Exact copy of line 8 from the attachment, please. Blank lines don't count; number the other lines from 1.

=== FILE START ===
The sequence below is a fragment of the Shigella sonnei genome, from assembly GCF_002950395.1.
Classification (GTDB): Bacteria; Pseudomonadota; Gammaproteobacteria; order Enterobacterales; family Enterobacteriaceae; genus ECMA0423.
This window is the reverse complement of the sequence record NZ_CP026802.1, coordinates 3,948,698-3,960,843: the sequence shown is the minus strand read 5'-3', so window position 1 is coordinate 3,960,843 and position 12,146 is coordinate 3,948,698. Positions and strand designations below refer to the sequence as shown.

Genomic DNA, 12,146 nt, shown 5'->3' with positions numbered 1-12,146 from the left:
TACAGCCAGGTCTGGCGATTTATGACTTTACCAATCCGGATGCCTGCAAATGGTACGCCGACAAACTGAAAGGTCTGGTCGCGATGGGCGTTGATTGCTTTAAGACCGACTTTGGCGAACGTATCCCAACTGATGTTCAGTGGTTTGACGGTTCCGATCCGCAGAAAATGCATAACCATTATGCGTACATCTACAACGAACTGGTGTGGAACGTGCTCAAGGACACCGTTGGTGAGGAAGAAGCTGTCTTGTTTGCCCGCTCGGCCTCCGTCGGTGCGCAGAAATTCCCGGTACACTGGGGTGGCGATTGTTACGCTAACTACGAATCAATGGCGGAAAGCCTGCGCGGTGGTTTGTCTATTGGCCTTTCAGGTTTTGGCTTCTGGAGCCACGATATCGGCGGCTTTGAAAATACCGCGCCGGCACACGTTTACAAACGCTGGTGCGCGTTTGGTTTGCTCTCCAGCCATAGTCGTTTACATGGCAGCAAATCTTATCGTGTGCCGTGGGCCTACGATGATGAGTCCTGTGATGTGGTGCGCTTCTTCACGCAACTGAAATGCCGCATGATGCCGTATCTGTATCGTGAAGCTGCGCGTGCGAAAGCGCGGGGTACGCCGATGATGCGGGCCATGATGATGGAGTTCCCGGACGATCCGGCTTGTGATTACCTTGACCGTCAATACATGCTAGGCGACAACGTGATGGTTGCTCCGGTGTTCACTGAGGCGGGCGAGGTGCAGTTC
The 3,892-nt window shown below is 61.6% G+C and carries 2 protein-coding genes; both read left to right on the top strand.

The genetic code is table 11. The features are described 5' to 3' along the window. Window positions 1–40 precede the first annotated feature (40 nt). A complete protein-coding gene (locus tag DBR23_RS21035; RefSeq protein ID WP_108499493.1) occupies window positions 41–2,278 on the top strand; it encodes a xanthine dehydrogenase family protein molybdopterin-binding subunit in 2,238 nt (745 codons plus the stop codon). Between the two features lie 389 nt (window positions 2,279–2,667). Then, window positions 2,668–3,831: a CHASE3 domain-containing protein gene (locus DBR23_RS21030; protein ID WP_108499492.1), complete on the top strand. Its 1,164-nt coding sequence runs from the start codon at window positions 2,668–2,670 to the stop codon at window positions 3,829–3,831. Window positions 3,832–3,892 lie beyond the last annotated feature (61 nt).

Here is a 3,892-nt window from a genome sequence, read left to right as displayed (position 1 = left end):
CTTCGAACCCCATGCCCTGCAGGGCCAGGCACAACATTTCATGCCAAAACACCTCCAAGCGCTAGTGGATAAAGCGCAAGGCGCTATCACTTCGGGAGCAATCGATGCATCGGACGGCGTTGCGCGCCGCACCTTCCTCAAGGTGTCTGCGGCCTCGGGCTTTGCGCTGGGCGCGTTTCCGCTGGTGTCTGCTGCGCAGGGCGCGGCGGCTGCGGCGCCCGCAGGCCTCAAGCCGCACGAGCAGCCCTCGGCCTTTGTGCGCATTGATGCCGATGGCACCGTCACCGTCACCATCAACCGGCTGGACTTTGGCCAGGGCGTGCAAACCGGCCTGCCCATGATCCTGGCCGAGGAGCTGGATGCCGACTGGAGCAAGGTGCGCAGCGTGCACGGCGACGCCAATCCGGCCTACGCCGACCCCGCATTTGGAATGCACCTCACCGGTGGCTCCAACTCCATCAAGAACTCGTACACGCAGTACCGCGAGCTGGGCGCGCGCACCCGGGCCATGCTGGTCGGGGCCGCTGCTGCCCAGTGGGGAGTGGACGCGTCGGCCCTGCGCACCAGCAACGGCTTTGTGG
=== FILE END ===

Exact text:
Here is a 3,892-nt window from a genome sequence, read left to right as displayed (position 1 = left end):